March Roskam Meeting

On March 2, 2018, Doctors Hythem Shadid and Lanny Wilson of the DCMS Governmental Affairs Committee, met with Congressman Peter J. Roskam (R - IL 6) in his West Chicago office. Roskam has represented Illinois’ 6th Congressional District since 2007, and currently chairs the House Ways and Means Subcommittee on Health Care.

Asked about the status of the Affordable Care Act (ACA), Roskam said, “We can’t stay in the 2017 debate or the 2010 debate. Let’s pose a different question. What are the things we can do together?” In a recent address before an assembly of the American Medical Association, he addressed the current state of health care – where one person’s onerous regulation is another’s patient protection.

Cong. Roskam has family members in the medical profession and reported that during a recent family gathering, a physician relative was sealed away in her room finishing-up charting from patient care earlier in the day. He sees first-hand the problems our profession faces – longer hours and less pay, burdensome regulations, and more – and says he wants to help. He feels that, as chair of the Health Care Subcommittee, he can make a difference.

Another issue discussed was the opioid crisis confronting the nation. Roskam feels that the new U.S. Secretary of Health and Human Services, Alex Azar, is leading the way. In DuPage County, the Heroin Opioid Prevention and Education (HOPE) Taskforce has been developed to help solve the problem locally and Roskam offered to assist.

Cong. Roskam indicated that legislation to prevent school shootings might include new ways for family members and law enforcement to work together, allowing courts to temporarily keep guns away from people who show warning signs of potential gun violence. “Bump stocks”, which can make semiautomatic weapons even more deadly, Roskam believes have no legal reason to exist in our country.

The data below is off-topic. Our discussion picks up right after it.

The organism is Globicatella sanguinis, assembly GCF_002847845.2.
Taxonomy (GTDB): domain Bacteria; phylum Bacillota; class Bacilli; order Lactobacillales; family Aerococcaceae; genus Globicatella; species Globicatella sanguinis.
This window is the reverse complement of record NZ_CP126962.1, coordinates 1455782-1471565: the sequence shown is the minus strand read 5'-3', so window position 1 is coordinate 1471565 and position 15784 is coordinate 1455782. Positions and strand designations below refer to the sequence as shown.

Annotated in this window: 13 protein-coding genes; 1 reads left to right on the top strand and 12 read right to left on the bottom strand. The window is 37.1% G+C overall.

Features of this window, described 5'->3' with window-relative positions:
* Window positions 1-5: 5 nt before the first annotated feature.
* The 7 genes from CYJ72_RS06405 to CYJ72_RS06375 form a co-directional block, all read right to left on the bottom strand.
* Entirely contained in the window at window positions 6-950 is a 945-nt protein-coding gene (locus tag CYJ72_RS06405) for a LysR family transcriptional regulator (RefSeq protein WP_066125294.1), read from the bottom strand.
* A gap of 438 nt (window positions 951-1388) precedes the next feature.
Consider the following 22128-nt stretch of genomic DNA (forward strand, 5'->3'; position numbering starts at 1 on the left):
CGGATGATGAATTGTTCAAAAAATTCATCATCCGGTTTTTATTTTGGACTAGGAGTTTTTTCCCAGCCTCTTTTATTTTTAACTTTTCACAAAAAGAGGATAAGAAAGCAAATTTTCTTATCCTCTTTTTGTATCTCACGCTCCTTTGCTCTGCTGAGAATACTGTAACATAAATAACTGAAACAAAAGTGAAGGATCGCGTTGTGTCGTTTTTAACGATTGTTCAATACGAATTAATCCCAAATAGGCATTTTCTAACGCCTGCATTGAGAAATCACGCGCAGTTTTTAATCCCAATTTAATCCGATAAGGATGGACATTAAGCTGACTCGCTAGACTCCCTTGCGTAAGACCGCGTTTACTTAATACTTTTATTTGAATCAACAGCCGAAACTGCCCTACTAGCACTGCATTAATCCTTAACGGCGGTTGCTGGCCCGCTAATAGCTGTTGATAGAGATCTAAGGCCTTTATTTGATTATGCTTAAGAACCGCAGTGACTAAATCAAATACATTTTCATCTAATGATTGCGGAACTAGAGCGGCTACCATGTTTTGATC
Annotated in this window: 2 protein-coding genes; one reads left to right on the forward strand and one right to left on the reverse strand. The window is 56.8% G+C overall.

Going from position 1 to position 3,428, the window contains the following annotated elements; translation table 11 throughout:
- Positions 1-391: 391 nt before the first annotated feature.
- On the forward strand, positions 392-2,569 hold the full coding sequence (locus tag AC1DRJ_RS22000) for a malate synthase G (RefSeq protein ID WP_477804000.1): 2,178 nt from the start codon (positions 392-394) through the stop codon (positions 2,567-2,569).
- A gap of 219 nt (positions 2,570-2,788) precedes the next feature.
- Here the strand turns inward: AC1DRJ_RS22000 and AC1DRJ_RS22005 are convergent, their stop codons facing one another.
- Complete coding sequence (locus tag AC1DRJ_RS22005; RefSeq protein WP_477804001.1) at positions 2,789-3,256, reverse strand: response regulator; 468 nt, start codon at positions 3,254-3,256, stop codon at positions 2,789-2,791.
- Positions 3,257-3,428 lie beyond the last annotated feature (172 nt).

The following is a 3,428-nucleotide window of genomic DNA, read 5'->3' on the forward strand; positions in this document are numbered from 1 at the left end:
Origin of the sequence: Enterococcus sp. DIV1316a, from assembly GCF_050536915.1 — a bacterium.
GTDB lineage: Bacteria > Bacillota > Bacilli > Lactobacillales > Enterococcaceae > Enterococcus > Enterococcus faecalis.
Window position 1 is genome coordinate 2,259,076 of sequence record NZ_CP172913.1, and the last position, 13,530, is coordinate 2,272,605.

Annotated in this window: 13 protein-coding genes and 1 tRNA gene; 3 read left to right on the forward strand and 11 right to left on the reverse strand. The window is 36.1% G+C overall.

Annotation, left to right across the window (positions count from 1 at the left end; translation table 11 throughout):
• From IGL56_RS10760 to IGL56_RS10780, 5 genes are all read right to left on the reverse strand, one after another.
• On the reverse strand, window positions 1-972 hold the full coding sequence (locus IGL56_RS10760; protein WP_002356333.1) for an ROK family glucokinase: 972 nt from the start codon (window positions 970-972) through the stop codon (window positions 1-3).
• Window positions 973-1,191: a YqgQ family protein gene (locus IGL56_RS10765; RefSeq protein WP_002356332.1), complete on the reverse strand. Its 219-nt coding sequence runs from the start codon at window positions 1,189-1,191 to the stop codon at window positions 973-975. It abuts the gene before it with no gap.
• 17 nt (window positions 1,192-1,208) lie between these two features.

Hepatitis C Lecture

Proposed Participants         Internal and Family Medicine Physicians, Gastroenterologists

Hepatitis C: Curing One of the Deadliest Infectious Diseases in the United States

Monday, November 13, 2017  |  6:00 p.m.   |  Michael Jordan’s Restaurant, Oak Brook

Format           Lecture with Question/Answer Period

Faculty          Rockford G. Yapp, MD, MPH, AGAF |  Digestive Health Services

Activity          The CDC recommends that everyone born between 1945 and 1965 should be screened for Hepatitis C. Without diagnosis and treatment, those infected are at risk for liver cancer and other Hepatitis C-related illnesses. They are also likely to transmit the disease to others. Safe and effective treatments for Hepatitis C are now available.

Learning       At conclusion of educational activity, participants will be able to:

                         a) Cite the risk factors of becoming infected with HCV

                         b) Determine who should be screened for HCV

                         c) Describe the treatment options for curing HCV

                         d) Manage the long-term health of patients after curing HCV

Agenda         6:00 pm          Registration and Reception

                      6:30                Dinner and Presentation

                      7:15                Questions and Discussion

                      7:30                Adjourn

Location       Michael Jordan’s Restaurant | 1225 W. 22nd St, Oak Brook, Illinois

Registration Information: No cost to attend  |  Registration is required
Please call Susan Marshall at 708-245-8050 or email This email address is being protected from spambots. You need JavaScript enabled to view it.

Medical Practice Extension Act

ISMS-Backed Medical Practice Act Extension Signed into Law

Governor Rauner recently signed Senate Bill 1348, which extends the sunset of the Medical Practice Act until Dec. 31, 2019. The bill had passed the General Assembly unanimously.

This two-year renewal is an important move in the right direction. In recent years, the General Assembly has only authorized one-year renewals. Having to reauthorize the Act each year opens the door to unnecessary chicanery and tinkering with the legal foundation for the practice of medicine.

The Medical Practice Act spells out the licensure standards and disciplinary proceedings for Illinois physicians. Without it, any person – regardless of qualification – could practice medicine in Illinois without restriction or penalty.

Learn more with ISMS’ brochure, What is the Medical Practice Act and Why Is it Important?

In the meantime, watch the Legislative Action Hub and Physician Advocate for future legislative developments.